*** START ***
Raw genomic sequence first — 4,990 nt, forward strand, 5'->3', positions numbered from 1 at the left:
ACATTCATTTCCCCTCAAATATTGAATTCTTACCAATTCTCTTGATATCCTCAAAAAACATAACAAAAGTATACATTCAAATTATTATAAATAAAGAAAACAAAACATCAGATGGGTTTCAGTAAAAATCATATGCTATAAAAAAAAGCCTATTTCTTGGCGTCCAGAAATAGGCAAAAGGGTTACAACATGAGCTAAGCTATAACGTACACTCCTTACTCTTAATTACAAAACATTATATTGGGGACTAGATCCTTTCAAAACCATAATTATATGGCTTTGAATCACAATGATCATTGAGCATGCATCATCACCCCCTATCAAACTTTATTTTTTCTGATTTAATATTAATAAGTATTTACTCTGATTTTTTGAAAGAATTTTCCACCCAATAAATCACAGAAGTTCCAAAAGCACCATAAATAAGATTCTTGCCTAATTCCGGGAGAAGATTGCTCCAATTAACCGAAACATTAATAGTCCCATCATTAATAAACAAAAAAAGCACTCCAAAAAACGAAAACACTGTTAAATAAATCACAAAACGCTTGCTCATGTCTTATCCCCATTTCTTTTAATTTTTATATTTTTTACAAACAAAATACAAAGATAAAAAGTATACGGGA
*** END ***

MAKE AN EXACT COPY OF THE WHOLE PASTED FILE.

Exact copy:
Raw genomic sequence first — 4,990 nt, forward strand, 5'->3', positions numbered from 1 at the left:
ACATTCATTTCCCCTCAAATATTGAATTCTTACCAATTCTCTTGATATCCTCAAAAAACATAACAAAAGTATACATTCAAATTATTATAAATAAAGAAAACAAAACATCAGATGGGTTTCAGTAAAAATCATATGCTATAAAAAAAAGCCTATTTCTTGGCGTCCAGAAATAGGCAAAAGGGTTACAACATGAGCTAAGCTATAACGTACACTCCTTACTCTTAATTACAAAACATTATATTGGGGACTAGATCCTTTCAAAACCATAATTATATGGCTTTGAATCACAATGATCATTGAGCATGCATCATCACCCCCTATCAAACTTTATTTTTTCTGATTTAATATTAATAAGTATTTACTCTGATTTTTTGAAAGAATTTTCCACCCAATAAATCACAGAAGTTCCAAAAGCACCATAAATAAGATTCTTGCCTAATTCCGGGAGAAGATTGCTCCAATTAACCGAAACATTAATAGTCCCATCATTAATAAACAAAAAAAGCACTCCAAAAAACGAAAACACTGTTAAATAAATCACAAAACGCTTGCTCATGTCTTATCCCCATTTCTTTTAATTTTTATATTTTTTACAAACAAAATACAAAGATAAAAAGTATACGGGA